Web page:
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Mexico
An Authentic Experience in Yucatan
Article and photography by Michael Morcos


The Yucatan is so close to home yet has been elusive for ages. It was a long-awaited visit and first impressions were fabulous and long lasting. I arrived at my accommodations in the late afternoon and found that the Casa Azul was a gem. It is in an old Colonial style building with a center courtyard, colorful aged ceramics, antique wood furniture, high ceilings, marble bathrooms and yet it still had all the modern amenities like Wi-Fi, a plunge pool and an absolute necessity in the climate, air conditioning.

First night's dinner was at Santa Lucia Apoala-Restaurant, and was another great way to be introduced to Meridia. It is located in on a town square and we enjoyed a great meal served outside with live music and dancing, with the dancers dressed in very characteristic all-white clothing. Merida has live performances on every night in different parts of the city. The night started with drinks and led to a beautiful Mexican meal. The square and surrounding restaurants were filled with locals, a good sign of good food and fun. This was a quintessential Yucatan moment.

The following morning we would head to Hacienda Sotuta de Peon to learn about henequen fiber, the material that made Merida prosperous. At a certain time, it was the driving force in the Yucatan economy and the product was in great demand worldwide. Henequen is extracted from a plant that looks similar to the blue agave plant used to make tequila, and, as I found out later, this same plant could also produce a similar kind of spirit.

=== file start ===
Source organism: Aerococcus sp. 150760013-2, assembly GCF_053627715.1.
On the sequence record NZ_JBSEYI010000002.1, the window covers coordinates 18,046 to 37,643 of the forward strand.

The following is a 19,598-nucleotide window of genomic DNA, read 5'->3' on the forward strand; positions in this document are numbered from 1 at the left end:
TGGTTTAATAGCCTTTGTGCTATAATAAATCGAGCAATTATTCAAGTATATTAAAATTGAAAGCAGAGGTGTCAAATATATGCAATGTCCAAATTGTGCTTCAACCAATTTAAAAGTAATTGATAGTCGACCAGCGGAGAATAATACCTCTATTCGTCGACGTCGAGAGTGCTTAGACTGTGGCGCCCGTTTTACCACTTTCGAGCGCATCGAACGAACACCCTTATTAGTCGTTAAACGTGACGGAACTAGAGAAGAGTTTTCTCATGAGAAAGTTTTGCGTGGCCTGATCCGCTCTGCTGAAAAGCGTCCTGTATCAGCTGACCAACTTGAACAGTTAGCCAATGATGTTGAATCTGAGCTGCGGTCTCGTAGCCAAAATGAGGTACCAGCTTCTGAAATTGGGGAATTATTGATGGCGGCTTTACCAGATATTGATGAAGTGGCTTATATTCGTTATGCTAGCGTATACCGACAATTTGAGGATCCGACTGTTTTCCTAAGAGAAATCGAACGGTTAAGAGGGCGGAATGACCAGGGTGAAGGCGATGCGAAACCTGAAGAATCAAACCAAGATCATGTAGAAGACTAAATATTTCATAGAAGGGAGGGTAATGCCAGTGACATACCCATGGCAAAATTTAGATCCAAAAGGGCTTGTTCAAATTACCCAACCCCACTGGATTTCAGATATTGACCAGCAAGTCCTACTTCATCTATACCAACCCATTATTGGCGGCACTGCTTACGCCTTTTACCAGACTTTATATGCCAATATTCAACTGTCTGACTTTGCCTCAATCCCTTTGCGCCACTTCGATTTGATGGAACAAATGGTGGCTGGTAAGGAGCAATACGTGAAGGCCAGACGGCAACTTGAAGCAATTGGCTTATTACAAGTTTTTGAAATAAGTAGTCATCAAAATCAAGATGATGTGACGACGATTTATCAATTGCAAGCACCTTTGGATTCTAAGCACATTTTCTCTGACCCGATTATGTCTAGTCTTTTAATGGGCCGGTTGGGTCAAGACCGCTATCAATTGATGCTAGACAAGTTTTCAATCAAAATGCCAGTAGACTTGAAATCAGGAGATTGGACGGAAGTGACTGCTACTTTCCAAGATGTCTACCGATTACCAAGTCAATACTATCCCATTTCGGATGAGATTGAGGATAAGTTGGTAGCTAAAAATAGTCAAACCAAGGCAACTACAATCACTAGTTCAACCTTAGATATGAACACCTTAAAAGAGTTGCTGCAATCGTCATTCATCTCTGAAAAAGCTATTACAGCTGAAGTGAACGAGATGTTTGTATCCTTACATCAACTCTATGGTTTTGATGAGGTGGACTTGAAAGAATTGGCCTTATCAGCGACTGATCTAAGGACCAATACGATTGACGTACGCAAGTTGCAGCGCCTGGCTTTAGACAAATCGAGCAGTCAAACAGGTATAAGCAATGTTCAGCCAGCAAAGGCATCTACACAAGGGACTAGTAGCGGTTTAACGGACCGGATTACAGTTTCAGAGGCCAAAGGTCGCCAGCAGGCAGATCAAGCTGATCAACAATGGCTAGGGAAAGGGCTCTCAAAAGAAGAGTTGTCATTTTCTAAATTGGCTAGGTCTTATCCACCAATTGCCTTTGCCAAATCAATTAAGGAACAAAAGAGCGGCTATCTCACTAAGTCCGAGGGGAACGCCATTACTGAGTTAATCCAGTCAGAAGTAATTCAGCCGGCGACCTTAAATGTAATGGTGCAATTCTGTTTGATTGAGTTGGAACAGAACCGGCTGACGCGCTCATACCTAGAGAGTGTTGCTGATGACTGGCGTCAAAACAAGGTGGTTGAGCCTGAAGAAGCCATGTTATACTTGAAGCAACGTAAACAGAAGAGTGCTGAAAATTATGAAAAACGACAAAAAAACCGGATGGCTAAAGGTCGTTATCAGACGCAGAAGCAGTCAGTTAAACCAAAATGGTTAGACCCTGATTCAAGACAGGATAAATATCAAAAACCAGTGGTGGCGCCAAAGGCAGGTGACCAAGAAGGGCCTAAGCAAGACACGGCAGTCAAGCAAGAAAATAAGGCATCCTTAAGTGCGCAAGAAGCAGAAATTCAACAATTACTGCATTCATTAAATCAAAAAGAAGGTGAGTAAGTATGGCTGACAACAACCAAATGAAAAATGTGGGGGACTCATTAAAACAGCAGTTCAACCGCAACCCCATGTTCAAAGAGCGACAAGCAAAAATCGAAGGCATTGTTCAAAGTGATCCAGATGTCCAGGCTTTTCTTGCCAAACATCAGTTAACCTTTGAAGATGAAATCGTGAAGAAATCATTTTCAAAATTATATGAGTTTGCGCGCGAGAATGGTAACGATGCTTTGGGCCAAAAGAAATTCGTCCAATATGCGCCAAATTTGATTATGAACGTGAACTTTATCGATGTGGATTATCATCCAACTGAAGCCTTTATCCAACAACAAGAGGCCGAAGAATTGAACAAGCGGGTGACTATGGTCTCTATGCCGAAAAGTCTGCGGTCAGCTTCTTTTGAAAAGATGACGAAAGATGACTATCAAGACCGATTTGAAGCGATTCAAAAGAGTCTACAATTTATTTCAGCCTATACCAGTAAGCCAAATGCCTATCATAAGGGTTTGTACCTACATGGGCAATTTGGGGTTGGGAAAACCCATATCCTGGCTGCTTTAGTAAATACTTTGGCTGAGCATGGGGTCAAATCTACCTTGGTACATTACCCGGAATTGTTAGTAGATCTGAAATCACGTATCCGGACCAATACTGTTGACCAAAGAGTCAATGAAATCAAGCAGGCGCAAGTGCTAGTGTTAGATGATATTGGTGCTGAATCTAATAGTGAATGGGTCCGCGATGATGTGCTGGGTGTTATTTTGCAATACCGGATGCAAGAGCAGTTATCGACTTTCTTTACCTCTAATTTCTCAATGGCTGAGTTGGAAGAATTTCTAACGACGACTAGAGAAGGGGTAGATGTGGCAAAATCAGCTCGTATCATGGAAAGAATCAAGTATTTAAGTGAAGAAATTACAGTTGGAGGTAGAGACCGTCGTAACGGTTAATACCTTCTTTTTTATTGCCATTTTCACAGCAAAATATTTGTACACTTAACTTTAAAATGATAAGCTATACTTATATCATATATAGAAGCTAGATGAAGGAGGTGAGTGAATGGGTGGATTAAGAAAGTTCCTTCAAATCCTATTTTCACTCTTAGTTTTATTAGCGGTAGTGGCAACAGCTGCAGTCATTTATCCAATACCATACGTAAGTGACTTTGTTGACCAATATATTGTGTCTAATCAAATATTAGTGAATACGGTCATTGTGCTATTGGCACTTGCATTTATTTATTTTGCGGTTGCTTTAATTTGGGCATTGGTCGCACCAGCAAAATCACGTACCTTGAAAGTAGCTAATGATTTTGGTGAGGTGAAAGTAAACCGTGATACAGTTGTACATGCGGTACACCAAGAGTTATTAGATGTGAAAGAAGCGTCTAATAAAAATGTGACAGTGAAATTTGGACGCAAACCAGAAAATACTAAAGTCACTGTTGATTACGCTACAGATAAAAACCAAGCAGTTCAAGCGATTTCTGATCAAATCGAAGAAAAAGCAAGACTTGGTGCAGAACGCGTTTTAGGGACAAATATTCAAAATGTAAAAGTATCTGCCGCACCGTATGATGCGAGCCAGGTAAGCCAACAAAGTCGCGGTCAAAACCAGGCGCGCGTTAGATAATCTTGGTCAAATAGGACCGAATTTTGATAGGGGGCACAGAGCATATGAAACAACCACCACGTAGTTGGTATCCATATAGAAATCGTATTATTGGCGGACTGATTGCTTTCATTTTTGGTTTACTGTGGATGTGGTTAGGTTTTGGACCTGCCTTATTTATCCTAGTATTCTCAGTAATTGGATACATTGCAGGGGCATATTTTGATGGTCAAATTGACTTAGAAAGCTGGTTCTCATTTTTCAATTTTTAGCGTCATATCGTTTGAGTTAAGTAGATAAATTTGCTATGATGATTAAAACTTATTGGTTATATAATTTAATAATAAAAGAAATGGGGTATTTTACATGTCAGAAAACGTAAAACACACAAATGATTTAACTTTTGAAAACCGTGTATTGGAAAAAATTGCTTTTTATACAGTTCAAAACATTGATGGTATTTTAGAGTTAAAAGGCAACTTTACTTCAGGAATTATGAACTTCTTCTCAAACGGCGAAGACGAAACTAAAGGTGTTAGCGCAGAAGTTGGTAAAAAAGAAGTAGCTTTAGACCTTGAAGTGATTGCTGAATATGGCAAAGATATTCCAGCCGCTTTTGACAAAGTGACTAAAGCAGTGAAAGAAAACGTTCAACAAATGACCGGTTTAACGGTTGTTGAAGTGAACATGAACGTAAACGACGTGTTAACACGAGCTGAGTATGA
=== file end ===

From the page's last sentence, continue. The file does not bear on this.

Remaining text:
This working farm was large and wide-spread with the plants taking up most of the land but it also included the production facilities, a magnificent Hacienda, its own railway and carts to move the plants around and many resident mules that bear the brunt of moving the produce. 

The two-hour tour would bring us to a Mayan Choza (hut) where we met a very tiny elderly Mayan man who had lived and worked on the plantation from a young age. He was truly lively and had a lot of antidotes to tell. He explained about his people and how the industry was vibrant until they started planting these plants in other parts of the world and how plastic twine had finally replaced henequen. 

With so much time spent in the hot sun, it was time for some refreshment. It came in two different ways. 

First was a wonderful iced margarita followed by a dip in a natural pool. But this was no ordinary swim, we would be swimming in a cenote. A dip in what, I asked? 

This was a first for me, swimming in an underground cave. This state has no above-ground rivers so the numerous cenotes are popular destinations. This cenote was well lit by electric lights and there were wooden stairs that led down to cool and clear refreshing waters. Truly, a fabulous Yucatan moment. Lunch would follow, a great Yucatan feast served with local cerveza.

Dinner at Oliva Enoteca Restaurant was unusual but good. An Italian restaurant, it was the first indicator of the night that Merida also had an international flair. The intimate restaurant is set up and has the feel of an Italian grandmother's kitchen. The casual atmosphere and homemade food made from traditional recipes offered a taste of Italy in a land half-way around the world.